Modern European Intellectual History - 6
Red Love - a novel
Selected Writings - Alix Holt, tr. & ed.
Alexandra Mikhailovna Domontovich was born in St. Petersburg on April 1, 1872. Her father was a tsarist general, her mother the daughter of a wealthy timber merchant. In 1893 she married Vladimir Kollontai, for love, and spent five years as an engineer’s wife, raising their son. In 1898 she went to Zurich to study political economy. In 1917 she met Pavel Dybenko, the Bolshevik leader of the sailors of the Baltic fleet. In 1918 they registered their marriage under the new marriage act. In 1922 the relationship ended. As she put it in her letter to him: “I am not the wife you need, I am a person before I am a woman” (Selected Writings, p. 19). She was a diplomat, an activist, and a crusader for women’s rights, but she was not a bourgeois feminist. She believed that women would become equal only in a socialist world in which communism thrived over capitalism, and she did not separate women’s rights from worker’s rights.
She saw marriage and the family, as practiced in the capitalist society, as outmoded. In earlier societies the family was a unit of production, but in the capitalist society it had become a unit of consumption. Where in the past, women had performed valuable, productive, tasks in their home, now they were reduced to unproductive drudge work. By entering the work force women were becoming productive members of society once more, but they still had all the housework and childcare to deal with. Kollontai believed that the communist society should lift that burden from women’s shoulders and play a greater role in raising the children. She advocated such things as maternity leave before and after the birth, on site child care so that the mother would not have to be separated from the child during its infancy, and the creation of kindergartens and creches to help raise and educate the child. Without such social institutions, children of working mothers grew up with inadequate supervision, perhaps roaming the streets and getting into trouble, and certainly did not grow up to be good communists.
As far as the relations between the sexes went, she advocated equality and the mutual recognition of the rights of the other. It has been said that she advocated “free love,” but this is true only in the sense that she was against the possessive idea of love and the jealousy that went along with it. With the rise of communism, the traditional family as defined in the capitalist system would naturally wither away (because it was a consuming unit, not a producing one) and with its demise a new morality would arise to replace it. This new morality would not be based on the idea of an exclusive, inwardly directed love that separated the couple from society, but would be a comradely love that included the society. Above all, women should not have to sell their bodies, either in the form of prostitution or in the form of marriages of convenience for material security. She saw both of these as instances of women not being productive members of society, which is what made them wrong in a communist society. She abhorred the double standard and the moral hypocrisy of the bourgeoisie.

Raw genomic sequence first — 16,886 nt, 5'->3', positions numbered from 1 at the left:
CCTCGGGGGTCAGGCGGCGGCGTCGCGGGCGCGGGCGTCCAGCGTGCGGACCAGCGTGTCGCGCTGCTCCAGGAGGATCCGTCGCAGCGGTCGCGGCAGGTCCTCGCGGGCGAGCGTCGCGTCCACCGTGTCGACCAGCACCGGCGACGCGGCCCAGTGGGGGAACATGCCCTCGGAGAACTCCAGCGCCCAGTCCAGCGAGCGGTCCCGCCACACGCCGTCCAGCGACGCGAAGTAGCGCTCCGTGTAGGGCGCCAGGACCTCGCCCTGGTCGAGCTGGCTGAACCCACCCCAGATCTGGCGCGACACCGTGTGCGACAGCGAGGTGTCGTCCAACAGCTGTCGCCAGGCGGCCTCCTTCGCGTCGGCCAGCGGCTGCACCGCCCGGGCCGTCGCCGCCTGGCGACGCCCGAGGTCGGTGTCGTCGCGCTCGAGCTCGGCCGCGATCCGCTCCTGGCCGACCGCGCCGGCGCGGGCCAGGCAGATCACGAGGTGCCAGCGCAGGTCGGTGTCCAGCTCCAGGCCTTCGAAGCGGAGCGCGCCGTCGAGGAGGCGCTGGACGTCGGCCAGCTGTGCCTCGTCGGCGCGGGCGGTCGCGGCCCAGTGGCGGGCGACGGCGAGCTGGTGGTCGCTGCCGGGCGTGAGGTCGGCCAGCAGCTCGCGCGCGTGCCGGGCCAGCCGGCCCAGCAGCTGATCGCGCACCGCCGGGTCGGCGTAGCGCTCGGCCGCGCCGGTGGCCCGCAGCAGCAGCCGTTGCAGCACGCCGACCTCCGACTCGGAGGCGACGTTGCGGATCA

She explores some of her ideas concerning the relationship between the sexes in her novel Red Love, published in 1927. The main character is Vassilisssa (Vasya), a twenty-eight year old working girl (a knitter), who is a communist and a Bolshevik. She is not pretty, although she has beautiful, observant, thoughtful eyes. Thin, and with short hair, she is androgynous. Like Kollontai, she is an activist and an advocate of women’s rights, but again in the context of worker’s rights. She falls in love with Volodya, who is nicknamed “the American” because he spent time working in America. He is an anarchist. He doesn’t like to follow directions. He likes to do things his way. While they work together as comrades they have a happy relationship, but their work for the party keeps them apart. While he is managing a factory in another province he falls in love with another woman, Nina (the relationship has not been a monogamous one on his part from the beginning). Where Vasya is of the new world, Nina is of the old. As a manager, Volodya lives a more comfortable life, a bourgeois life. When Vasya comes to visit him he wants her to play the role of “manager’s wife,” a role that she is not at all suited for.
She discovers that he is maintaining two households and ends up leaving him to return to her work, and to freedom. Although the idea that he no longer loves her bothers her, the fact that Volodya is no longer her comrade bothers her more. She does not like the way he is living his life, or the sorts of friends that he has. After she leaves him she discovers that she is pregnant, but when a friend asks her how she will raise the child on her own, she replies that she will not be raising the child on her own, at her new job (in the textile industry) she will institute a nursery, the society will help her raise her child. She writes a letter to Nina, forgiving her and giving her permission to marry Volodya. Nina needs a husband, Vasya does not.